July 16, 2018
Politics & Opinion
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Environmental Health Issues

Derek Fink
Derek Fink's picture
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August 22, 2017

I hope this has been a very fun and eventful summer for you and your families as much as it has been for me and my family. The warm summer months bring many environmental issues (and complaints) to my office’s attention. In this article, I would like to explain some of the environmental health issues that we are having in the county, including the plan to install air quality monitoring equipment near the Wagner Generating Station by this fall.

Mosquitoes are one of the more annoying insects we have to deal with in the summer months. Though they may seem like just an annoyance, these insects can carry many types of serious diseases that can be harmful to humans and animals. We all have heard of the Zika virus in the last few years, but we should also be aware that mosquitoes can carry other serious diseases such as malaria and West Nile virus.

The county is working with the Maryland Department of Agriculture’s mosquito control program to provide surveillance, larvicide application and mosquito-spraying services throughout affected areas in the county. The county and its officials can do only so much to curb the mosquito population; average citizens need to do their part as well. Mosquitoes like to breed in standing water. Please inspect your property for possible breeding sites and eliminate any containers that could hold water during the spring summer and fall months.

Another problem that some of our communities have been having lately are rats. Every homeowner should take proper precautions to keep rats and other rodents off of their property. These precautions include securing all trash in containers with tight-fitting lids, cleaning up pet waste and pet food in a timely manner, eliminating tall weeds and vegetation, and storing materials 12 inches above the ground surface and away from exterior walls. One of the main problems people face is not properly securing pet waste after it is picked up. Make sure you securely dispose of pet waste, as it is a favorite food of rats. Also, even if you don’t think you are having a rat problem, check your property on a regular basis for rodent activity. If you need more information on how to handle a rodent problem, visit www.aahealth.org.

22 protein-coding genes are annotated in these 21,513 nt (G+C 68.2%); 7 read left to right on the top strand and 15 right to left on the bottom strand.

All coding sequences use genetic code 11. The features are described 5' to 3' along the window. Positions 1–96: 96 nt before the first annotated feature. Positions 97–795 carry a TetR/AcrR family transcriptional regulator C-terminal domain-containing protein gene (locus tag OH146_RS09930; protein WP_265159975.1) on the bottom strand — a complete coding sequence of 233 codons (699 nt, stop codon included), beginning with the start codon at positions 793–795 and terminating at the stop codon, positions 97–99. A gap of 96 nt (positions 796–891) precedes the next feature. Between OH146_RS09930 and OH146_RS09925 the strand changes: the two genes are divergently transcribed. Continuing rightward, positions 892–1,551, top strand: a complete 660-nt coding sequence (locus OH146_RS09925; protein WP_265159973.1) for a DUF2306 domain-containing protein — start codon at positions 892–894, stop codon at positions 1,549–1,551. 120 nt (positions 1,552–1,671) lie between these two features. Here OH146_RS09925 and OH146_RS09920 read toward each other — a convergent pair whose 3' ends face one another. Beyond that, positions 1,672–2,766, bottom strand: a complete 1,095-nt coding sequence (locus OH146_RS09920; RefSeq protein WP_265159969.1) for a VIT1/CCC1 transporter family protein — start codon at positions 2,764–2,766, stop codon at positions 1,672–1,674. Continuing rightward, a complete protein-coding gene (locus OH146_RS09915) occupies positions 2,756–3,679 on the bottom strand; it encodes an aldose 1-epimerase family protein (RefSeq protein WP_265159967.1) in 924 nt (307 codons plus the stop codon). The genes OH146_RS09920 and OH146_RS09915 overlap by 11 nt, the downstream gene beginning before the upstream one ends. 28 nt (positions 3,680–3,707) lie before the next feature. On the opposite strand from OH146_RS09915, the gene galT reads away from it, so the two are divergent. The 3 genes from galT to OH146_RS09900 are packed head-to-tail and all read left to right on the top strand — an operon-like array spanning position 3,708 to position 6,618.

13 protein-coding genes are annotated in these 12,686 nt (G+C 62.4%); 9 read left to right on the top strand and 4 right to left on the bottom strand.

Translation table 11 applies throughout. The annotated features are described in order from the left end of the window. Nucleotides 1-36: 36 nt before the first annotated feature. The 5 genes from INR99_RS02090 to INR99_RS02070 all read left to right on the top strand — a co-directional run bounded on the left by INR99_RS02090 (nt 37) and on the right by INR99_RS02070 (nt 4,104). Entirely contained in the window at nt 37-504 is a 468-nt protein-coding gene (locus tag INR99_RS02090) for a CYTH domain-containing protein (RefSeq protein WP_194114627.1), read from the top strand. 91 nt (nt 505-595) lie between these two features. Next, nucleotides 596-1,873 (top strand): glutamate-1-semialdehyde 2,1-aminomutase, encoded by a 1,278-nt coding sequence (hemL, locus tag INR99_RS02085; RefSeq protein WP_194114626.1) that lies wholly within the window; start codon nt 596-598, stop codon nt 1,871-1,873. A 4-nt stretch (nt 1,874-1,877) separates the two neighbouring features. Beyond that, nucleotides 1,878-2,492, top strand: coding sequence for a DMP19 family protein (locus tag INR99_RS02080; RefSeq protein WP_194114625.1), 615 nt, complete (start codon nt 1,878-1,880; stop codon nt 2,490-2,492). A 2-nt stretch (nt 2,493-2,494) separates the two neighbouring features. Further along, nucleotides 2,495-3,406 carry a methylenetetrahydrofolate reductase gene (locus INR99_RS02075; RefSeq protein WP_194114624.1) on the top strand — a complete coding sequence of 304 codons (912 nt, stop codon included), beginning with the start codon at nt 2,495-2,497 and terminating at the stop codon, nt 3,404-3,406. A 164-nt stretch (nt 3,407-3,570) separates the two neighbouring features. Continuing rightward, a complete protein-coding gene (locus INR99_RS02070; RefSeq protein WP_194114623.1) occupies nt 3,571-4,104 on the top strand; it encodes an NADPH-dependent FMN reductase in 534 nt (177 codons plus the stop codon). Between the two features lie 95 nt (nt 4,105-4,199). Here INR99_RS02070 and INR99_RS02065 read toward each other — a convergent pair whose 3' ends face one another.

The final environmental issue I want to cover involves the plan to install air quality monitoring equipment near the Herbert A. Wagner Generating Station. In July 2016, the Environmental Protection Agency ruled that a 17-mile area surrounding the generating station was exposed to unhealthy levels of sulfur dioxide. The Maryland Department of Energy disagreed with this assessment, saying the agency used data from 2013 through 2015 when the plant used a type of coal with higher sulfur content. At the urging the Greater Pasadena Council, myself, the county council and our state representatives, the Maryland Department of the Environment agreed to set up the monitoring stations by the fall. With this monitoring equipment, the county and state will finally be able to tell if the air is truly safe around this plant. As always, the health and safety of our constituents should be our first priorities as public servants.

If you have any questions or concerns about these issues or policy changes, feel free to call my office at 410-222-6890 ext. 113, and enjoy the final days of summer!

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